Like our crown prince tells her, our leading lady finds her way into the eastern palace, a.k.a “the place where the sun rises first.” Before he can confide in her, though, our heroine must pass a small test and prove her skills to our crown prince firsthand.
Picking up where we left off, Hwan stops Jae-yi from spilling the beans and telling everyone about the secret letter. Desperate for Hwan’s help, Jae-yi begs down on her knees. Thus, Hwan makes up his mind. If Jae-yi wants to be one of his people, she ought to find her way into the eastern palace. If she makes it through, he will allow her to do what she wants, regardless of anything.
To Jae-yi, lying to everyone that Hwan appoints her as his eunuch is the same as finding her way. I find it funny how everyone readily believes her and gives her the eunuch’s uniform. Not even a single person checks anything. I mean, our ice-hearted crown prince is set against appointing any more people, to his servants’ dismay. But out of nowhere, someone claims to be a newly appointed eunuch, and no one even asks what that eunuch’s name is.
Getting her hands on a eunuch’s robe might be easy, but finding her way inside that vast palace is clearly no easy feat. As luck would have it, princess Hayeon, Hwan’s sister, is coincidentally on her way to visit her orabeoni after his hunting trip.
Just as I was thinking about the possibility of making Hayeon fall in love with a disguised-as-a-man Jae-yi, we get a typical saeguk fusion scene of Hayeon tripping and landing in Jae-yi’s arms. I don’t know if we are getting a weird love triangle, but for now, meeting Hayeon proves helpful to Jae-yi, who otherwise may keep roaming around till the night to find her way.
We also learn through flashbacks that this isn’t Jae-yi’s first time cross-dressing as a man. In her hometown, she used to dress like a man before and go out at night to investigate mysterious cases and help innocent people clear their names. Which for sure earns her a scolding from her father whenever he catches her, but it isn’t like Jae-yi will let it get to her.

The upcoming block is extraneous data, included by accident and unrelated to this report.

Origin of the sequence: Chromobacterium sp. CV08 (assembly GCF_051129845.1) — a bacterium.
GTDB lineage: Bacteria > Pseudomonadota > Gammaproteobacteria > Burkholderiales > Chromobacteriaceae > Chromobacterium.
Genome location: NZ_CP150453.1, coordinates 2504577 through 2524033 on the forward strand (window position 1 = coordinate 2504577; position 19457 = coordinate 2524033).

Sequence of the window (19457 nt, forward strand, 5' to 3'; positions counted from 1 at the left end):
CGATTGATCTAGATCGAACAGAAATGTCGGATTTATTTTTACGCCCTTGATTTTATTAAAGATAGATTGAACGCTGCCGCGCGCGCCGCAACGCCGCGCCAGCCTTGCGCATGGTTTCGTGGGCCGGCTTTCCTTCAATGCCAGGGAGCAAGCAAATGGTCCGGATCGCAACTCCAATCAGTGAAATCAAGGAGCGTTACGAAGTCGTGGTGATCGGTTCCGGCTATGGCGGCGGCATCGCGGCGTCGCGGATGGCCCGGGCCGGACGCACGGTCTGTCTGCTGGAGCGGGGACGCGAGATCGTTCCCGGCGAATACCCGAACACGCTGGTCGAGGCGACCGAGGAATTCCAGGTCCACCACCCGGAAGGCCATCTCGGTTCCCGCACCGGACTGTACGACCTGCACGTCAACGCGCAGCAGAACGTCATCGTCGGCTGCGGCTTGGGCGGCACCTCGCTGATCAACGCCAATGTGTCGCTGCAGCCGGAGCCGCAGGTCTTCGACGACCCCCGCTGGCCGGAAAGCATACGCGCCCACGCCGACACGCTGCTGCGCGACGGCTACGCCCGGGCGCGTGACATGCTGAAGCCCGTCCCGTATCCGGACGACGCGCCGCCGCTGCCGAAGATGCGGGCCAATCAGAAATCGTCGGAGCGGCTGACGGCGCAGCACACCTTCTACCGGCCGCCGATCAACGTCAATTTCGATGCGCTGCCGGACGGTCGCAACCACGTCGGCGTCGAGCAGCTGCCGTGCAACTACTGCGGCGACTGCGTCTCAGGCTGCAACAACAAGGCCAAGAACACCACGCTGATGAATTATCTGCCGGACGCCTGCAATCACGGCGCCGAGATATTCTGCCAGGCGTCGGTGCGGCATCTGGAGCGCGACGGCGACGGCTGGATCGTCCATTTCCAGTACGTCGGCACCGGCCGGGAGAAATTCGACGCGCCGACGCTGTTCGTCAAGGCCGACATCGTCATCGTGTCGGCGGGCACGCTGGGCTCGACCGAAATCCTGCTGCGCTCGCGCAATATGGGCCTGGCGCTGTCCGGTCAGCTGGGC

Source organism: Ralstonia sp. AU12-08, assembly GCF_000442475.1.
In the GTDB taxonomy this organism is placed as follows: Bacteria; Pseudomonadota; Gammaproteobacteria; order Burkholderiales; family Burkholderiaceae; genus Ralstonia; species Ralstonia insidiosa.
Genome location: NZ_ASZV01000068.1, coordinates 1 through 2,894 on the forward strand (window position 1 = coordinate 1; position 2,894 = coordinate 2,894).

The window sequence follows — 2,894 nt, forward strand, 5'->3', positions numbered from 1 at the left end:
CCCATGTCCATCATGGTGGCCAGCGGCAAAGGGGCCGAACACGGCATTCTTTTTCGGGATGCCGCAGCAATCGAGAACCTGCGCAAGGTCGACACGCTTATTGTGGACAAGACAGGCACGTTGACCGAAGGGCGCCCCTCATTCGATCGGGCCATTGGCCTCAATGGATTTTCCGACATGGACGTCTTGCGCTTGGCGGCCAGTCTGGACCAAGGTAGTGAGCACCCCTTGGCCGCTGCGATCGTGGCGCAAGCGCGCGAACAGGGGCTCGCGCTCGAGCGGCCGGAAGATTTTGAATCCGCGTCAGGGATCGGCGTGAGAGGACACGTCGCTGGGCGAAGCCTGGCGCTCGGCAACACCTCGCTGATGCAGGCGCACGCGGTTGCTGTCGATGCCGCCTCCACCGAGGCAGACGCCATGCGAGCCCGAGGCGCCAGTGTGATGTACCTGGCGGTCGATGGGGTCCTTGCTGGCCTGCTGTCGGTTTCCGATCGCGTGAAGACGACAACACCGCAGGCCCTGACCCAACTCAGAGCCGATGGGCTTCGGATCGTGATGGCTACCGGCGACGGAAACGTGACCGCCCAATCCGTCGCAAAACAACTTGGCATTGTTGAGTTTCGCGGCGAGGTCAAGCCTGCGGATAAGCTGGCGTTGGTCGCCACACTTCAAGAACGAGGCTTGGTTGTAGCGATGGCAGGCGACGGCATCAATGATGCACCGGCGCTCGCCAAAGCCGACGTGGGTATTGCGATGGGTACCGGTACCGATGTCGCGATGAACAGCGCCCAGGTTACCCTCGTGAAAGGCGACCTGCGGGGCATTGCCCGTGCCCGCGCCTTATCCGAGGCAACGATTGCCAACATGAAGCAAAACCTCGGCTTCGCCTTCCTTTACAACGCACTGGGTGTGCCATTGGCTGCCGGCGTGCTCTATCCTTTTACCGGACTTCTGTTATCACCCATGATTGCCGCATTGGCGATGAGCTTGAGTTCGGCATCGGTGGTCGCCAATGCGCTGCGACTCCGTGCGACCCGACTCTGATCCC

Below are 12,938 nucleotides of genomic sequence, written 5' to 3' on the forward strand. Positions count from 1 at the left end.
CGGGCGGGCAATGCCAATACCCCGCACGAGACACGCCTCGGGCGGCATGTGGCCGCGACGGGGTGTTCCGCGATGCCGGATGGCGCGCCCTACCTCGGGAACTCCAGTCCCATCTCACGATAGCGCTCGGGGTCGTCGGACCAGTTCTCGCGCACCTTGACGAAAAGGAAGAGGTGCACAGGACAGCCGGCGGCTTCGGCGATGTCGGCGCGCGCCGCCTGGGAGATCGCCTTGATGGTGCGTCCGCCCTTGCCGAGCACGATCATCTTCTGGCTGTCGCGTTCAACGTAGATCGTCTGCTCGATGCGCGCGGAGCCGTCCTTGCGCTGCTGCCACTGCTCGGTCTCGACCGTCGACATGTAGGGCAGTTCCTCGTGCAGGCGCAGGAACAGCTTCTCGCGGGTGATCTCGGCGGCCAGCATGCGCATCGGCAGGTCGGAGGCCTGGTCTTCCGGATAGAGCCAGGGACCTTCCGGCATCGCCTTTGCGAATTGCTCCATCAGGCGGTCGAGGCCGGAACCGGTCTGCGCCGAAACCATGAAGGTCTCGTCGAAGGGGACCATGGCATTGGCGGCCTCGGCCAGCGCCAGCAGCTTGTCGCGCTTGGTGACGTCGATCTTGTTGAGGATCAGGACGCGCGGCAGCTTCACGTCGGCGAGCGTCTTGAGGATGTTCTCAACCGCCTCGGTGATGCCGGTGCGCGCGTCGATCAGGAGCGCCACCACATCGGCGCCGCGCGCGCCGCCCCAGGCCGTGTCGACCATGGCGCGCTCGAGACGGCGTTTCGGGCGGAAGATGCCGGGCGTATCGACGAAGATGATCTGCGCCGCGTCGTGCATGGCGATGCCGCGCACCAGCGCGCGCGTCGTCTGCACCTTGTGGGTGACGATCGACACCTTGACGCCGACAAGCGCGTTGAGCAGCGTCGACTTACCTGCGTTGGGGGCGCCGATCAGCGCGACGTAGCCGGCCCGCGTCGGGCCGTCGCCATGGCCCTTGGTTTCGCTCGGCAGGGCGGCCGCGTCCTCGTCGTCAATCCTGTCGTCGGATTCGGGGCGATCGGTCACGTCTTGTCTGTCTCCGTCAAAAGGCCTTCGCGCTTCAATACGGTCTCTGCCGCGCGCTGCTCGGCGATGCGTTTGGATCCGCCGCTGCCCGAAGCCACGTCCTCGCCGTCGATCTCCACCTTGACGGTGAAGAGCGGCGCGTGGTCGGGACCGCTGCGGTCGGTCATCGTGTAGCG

Instead of giving in to society’s constraints and getting confined in the women’s quarters, Jae-yi continues going around catching criminals with the help of her dear friend Ga-ram. So, this is how people mistook the one who solved the cases as her brother, not her. It makes sense as when asked about her name, Jae-yi would have told other people her brother’s name, not hers.
Back to Hayeon’s visit, Hwan, having recognized Jae-yi in eunuch clothes, is speechless as it slipped his mind that someone as strong-willed and resourceful as Jae-yi would get to pull off the difficult task of entering the eastern palace that easily. Prince Myungan, Hwan’s younger brother, also joins them. It is beautiful how the three siblings have a sort of affectionate relationship despite the palace politics.
It may be a simple gesture, but Hwan promising to teach Myungan how to ride a horse speaks volumes to me. Hwan considers Myungan not as a rival to the throne but as a younger brother he cherishes. With many episodes ahead of us, I don’t know what the plot has in store for us, but please, writer-nim, keep this relationship unchanged to the end.
To settle the score, Hwan gives Jae-yi a bit of a scare when he suggests she get transferred to Hayeon’s palace instead, but Jae-yi has got a way with words. How can a bird sit on two branches? She will remain stuck to Hwan till the end. But Jae-yi gets into a deeper pickle when asked about her name. Finally, someone remembered to check some basic information.